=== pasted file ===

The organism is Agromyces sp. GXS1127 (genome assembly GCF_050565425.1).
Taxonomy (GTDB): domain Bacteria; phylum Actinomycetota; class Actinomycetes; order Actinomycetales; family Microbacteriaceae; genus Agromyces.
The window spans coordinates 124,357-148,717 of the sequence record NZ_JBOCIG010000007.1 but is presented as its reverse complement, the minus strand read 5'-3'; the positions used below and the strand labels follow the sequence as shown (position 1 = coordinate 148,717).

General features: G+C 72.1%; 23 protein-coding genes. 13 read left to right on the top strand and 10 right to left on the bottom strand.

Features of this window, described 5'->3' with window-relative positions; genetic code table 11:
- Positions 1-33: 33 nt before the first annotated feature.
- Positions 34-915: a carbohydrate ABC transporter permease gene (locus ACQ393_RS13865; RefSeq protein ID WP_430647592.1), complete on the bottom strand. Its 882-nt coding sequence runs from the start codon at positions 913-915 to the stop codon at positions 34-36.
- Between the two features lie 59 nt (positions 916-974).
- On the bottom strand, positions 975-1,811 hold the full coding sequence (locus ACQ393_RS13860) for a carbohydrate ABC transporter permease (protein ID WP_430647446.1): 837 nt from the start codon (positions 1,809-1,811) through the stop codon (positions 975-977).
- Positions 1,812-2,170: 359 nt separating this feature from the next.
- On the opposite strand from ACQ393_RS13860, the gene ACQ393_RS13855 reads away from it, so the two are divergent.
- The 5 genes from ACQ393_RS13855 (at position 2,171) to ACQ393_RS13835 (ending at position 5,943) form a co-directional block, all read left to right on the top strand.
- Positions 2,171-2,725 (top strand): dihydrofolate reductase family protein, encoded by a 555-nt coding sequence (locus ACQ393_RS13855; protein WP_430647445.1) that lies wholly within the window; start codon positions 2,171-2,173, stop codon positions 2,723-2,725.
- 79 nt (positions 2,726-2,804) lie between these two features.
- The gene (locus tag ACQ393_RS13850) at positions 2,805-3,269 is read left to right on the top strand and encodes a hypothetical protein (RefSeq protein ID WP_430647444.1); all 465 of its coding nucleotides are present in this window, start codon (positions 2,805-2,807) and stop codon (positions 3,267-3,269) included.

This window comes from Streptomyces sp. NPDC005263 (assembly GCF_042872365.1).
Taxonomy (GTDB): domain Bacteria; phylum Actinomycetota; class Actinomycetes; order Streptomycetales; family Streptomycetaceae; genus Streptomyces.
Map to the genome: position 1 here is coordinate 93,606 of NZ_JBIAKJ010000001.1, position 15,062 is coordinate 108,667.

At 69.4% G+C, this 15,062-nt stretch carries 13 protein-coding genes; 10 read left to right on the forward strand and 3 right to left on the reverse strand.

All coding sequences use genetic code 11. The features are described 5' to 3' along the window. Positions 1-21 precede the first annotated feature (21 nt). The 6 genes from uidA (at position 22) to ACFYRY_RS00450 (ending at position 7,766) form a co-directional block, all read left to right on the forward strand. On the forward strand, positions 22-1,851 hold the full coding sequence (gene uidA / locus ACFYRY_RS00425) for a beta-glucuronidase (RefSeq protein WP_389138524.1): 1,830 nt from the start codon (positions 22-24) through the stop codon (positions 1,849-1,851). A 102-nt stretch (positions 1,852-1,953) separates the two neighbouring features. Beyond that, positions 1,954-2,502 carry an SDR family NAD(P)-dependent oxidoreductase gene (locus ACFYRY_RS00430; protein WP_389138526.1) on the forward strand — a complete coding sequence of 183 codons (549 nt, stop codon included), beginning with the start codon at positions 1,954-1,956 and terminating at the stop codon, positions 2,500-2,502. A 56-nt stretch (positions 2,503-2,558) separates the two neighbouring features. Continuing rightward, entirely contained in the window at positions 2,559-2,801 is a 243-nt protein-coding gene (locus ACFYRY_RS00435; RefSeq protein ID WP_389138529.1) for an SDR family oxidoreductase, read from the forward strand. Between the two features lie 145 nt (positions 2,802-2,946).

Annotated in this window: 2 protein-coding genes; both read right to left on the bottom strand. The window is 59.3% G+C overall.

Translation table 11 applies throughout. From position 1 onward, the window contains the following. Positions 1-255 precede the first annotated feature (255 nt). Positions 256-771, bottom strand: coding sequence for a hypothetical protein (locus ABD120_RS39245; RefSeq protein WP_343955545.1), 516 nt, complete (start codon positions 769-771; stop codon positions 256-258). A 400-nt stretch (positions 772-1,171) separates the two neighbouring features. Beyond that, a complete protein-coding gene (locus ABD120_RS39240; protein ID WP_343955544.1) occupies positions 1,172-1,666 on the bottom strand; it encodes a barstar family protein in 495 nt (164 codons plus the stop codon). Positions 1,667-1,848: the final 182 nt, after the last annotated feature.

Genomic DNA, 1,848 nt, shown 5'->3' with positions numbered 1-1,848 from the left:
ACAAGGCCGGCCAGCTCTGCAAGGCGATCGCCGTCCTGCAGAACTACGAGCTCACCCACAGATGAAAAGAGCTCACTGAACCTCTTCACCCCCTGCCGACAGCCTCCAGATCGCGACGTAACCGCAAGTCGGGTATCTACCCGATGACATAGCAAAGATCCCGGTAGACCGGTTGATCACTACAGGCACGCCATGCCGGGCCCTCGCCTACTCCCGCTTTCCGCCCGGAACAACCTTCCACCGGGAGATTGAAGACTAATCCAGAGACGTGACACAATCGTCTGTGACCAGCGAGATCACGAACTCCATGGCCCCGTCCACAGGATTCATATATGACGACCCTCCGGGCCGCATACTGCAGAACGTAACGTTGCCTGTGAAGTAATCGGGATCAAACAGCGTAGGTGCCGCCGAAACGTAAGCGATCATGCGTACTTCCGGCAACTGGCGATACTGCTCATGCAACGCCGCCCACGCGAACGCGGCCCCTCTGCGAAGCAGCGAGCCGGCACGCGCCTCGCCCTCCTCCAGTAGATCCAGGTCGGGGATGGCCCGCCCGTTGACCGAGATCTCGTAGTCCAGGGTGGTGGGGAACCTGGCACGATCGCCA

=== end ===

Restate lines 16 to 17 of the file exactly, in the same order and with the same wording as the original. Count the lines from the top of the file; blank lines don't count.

This window comes from Streptomyces sp. NPDC005263 (assembly GCF_042872365.1).
Taxonomy (GTDB): domain Bacteria; phylum Actinomycetota; class Actinomycetes; order Streptomycetales; family Streptomycetaceae; genus Streptomyces.